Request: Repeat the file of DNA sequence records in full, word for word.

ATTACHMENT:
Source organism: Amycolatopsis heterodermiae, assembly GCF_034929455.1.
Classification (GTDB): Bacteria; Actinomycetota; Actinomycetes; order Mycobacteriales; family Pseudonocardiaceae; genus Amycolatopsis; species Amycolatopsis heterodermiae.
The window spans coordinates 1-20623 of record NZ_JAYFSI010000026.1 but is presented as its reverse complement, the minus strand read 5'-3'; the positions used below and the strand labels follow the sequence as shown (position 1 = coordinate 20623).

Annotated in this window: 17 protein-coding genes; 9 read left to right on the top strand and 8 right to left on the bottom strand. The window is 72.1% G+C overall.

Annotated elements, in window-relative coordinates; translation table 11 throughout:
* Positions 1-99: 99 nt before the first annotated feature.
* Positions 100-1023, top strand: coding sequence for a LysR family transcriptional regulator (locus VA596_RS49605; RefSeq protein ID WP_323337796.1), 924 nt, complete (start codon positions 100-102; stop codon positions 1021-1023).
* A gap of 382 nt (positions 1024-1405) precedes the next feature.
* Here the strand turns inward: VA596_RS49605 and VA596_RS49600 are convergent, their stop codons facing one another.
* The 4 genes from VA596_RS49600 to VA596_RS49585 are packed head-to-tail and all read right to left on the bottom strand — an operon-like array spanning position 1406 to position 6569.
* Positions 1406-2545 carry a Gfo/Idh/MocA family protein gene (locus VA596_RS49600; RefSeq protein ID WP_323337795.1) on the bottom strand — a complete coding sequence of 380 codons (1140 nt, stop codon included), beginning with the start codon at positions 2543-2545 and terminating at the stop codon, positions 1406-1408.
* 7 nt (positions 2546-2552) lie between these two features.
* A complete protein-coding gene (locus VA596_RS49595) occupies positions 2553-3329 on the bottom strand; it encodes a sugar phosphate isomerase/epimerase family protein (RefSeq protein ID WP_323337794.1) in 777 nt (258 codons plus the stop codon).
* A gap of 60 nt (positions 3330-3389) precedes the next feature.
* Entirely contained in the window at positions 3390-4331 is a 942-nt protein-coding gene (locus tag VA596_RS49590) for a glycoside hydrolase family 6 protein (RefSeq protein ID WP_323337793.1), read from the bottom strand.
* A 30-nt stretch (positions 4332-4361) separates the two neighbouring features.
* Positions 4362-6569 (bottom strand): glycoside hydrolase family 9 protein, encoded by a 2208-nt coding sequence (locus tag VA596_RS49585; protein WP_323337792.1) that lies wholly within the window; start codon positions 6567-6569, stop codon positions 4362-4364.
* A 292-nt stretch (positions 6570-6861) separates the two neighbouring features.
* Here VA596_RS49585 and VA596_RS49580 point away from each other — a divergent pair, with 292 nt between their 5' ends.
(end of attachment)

Source organism: Amycolatopsis heterodermiae, assembly GCF_034929455.1.
Classification (GTDB): Bacteria; Actinomycetota; Actinomycetes; order Mycobacteriales; family Pseudonocardiaceae; genus Amycolatopsis; species Amycolatopsis heterodermiae.
The window spans coordinates 1-20623 of record NZ_JAYFSI010000026.1 but is presented as its reverse complement, the minus strand read 5'-3'; the positions used below and the strand labels follow the sequence as shown (position 1 = coordinate 20623).

Annotated in this window: 17 protein-coding genes; 9 read left to right on the top strand and 8 right to left on the bottom strand. The window is 72.1% G+C overall.

Annotated elements, in window-relative coordinates; translation table 11 throughout:
* Positions 1-99: 99 nt before the first annotated feature.
* Positions 100-1023, top strand: coding sequence for a LysR family transcriptional regulator (locus VA596_RS49605; RefSeq protein ID WP_323337796.1), 924 nt, complete (start codon positions 100-102; stop codon positions 1021-1023).
* A gap of 382 nt (positions 1024-1405) precedes the next feature.
* Here the strand turns inward: VA596_RS49605 and VA596_RS49600 are convergent, their stop codons facing one another.
* The 4 genes from VA596_RS49600 to VA596_RS49585 are packed head-to-tail and all read right to left on the bottom strand — an operon-like array spanning position 1406 to position 6569.
* Positions 1406-2545 carry a Gfo/Idh/MocA family protein gene (locus VA596_RS49600; RefSeq protein ID WP_323337795.1) on the bottom strand — a complete coding sequence of 380 codons (1140 nt, stop codon included), beginning with the start codon at positions 2543-2545 and terminating at the stop codon, positions 1406-1408.
* 7 nt (positions 2546-2552) lie between these two features.
* A complete protein-coding gene (locus VA596_RS49595) occupies positions 2553-3329 on the bottom strand; it encodes a sugar phosphate isomerase/epimerase family protein (RefSeq protein ID WP_323337794.1) in 777 nt (258 codons plus the stop codon).
* A gap of 60 nt (positions 3330-3389) precedes the next feature.
* Entirely contained in the window at positions 3390-4331 is a 942-nt protein-coding gene (locus tag VA596_RS49590) for a glycoside hydrolase family 6 protein (RefSeq protein ID WP_323337793.1), read from the bottom strand.
* A 30-nt stretch (positions 4332-4361) separates the two neighbouring features.
* Positions 4362-6569 (bottom strand): glycoside hydrolase family 9 protein, encoded by a 2208-nt coding sequence (locus tag VA596_RS49585; protein WP_323337792.1) that lies wholly within the window; start codon positions 6567-6569, stop codon positions 4362-4364.
* A 292-nt stretch (positions 6570-6861) separates the two neighbouring features.
* Here VA596_RS49585 and VA596_RS49580 point away from each other — a divergent pair, with 292 nt between their 5' ends.